It's here. England's Barclays Premier League began this weekend with high expectations amongst American fans. NBC Sports Network had it on and so did Mun2. Social media was alive and Manchester United faithful were upset on both sides of the Atlantic.
If we start with big names like Manchester United and Arsenal, then you're likely to have heard of them even if you don't watch the sport. Why?
Take the summer friendlies. Manchester United sold out football stadiums in Washington DC and Ann Arbor. Ann Arbor? Ok, so Real Madrid was playing too, but Ann Arbor?
And here's why. Manchester United has flexed its considerable marketing muscle in a country that is easily swayed by the market. Throw in the fact that they also have Mexico's Chicharito Hernandez and it's a perfect potion for soccer madness.
Take the International Champions Cup friendly in Washington between Manchester United and Inter Milan. Over 60,000 fans, most dressed in red. All around me there were Manchester United chants in the stands, English accents, cheering for Wayne Rooney.
And then it got more interesting. The chants morphed into "I Believe That We Will Win!" Sound familiar? It should, because that was the US National Team's game chant at the World Cup. And then there's the fact that Chicharito came in as a sub and the stadium exploded. In front of me I had a large contingent of fans cheering only for Chicharito.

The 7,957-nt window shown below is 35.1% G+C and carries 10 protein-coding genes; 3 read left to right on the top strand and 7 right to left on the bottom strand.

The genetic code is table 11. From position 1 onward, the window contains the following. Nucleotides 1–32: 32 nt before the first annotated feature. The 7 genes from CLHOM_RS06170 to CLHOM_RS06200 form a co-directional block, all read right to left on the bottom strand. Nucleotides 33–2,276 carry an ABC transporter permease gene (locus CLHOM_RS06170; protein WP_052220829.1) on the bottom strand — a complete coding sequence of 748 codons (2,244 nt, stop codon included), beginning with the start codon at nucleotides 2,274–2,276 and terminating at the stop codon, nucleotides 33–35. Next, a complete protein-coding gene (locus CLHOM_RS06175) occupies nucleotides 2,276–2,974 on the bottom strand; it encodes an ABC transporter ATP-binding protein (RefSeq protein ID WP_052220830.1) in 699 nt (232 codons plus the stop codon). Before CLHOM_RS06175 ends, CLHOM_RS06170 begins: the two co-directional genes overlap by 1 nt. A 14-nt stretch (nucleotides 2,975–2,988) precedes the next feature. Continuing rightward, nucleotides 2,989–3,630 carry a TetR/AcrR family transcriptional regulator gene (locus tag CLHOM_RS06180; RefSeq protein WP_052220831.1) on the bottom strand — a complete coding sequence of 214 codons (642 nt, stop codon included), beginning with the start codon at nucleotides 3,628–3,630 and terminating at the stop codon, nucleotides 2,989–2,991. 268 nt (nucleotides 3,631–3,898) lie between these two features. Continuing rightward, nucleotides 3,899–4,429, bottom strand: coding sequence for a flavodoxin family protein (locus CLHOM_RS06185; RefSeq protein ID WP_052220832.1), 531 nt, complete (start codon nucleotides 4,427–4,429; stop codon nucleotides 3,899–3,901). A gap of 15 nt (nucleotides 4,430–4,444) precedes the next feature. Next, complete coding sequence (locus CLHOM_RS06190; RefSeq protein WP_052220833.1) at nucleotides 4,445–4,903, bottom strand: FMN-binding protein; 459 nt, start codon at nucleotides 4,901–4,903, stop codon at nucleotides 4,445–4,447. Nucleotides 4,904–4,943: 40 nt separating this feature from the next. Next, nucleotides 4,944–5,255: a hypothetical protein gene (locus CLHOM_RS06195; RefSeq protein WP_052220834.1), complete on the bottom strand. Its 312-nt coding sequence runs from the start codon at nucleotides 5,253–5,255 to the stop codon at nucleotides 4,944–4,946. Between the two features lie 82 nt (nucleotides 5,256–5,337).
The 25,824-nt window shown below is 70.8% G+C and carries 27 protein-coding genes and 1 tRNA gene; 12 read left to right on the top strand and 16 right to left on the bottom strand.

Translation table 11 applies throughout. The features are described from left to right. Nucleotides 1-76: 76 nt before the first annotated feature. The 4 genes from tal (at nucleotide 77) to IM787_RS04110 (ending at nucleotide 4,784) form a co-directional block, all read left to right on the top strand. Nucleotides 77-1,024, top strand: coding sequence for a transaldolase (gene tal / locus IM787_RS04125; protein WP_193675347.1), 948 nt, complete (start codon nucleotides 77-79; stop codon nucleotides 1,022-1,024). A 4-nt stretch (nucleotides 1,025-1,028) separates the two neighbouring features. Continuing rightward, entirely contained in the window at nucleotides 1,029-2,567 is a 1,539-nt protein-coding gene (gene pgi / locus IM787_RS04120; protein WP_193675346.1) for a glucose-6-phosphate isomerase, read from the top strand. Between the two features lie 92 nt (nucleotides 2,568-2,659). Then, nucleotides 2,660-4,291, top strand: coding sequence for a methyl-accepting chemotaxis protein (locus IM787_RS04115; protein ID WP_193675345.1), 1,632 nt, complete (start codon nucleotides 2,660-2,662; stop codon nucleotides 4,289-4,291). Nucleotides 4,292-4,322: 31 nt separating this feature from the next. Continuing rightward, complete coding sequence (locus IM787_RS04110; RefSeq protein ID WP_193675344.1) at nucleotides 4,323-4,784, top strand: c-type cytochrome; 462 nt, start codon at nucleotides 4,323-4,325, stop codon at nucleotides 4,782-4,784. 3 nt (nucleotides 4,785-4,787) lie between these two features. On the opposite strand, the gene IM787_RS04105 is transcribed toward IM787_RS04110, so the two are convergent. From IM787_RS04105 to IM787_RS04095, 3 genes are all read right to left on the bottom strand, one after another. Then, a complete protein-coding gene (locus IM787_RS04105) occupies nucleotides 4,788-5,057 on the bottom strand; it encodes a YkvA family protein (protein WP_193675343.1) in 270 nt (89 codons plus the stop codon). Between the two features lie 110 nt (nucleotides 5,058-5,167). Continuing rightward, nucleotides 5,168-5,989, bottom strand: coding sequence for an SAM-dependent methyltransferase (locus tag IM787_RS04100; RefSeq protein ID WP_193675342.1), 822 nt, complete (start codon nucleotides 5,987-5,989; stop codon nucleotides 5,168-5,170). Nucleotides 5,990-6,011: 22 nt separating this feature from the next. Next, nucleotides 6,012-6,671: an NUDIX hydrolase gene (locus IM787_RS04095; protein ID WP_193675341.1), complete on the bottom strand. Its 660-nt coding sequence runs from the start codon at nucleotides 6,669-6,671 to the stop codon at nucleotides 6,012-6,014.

The Premier League has broken into the mainstream networks. You will see NBC carrying prominent matches on a Sunday morning slot. You will also see Frank Lampard, former Chelsea man, suiting up for New York City FC next year.
And it doesn't stop there. Premier League teams know American marketability. Arsene Wenger chose to play 17-year old Geidon Zelalem in a friendly versus the New York Red Bulls possibly because he knows American fans are keen on the youngster choosing to play for Team USA instead of Germany in the near future. Tottenham Hotspur just signed World Cup breakout star DeAndre Yedlin from Seattle. It's no secret that the Spurs are trying to build a fan base on this side of the Atlantic. Yedlin is a pathway for that.
Americans love drama, English accents and big money. The EPL gives you all three. Oh, and the game is pretty intense too. I've gotten comments from family members like this "I notice that it's faster and more fluid in England than in MLS." Good observation. Perhaps our folks still have some work to do.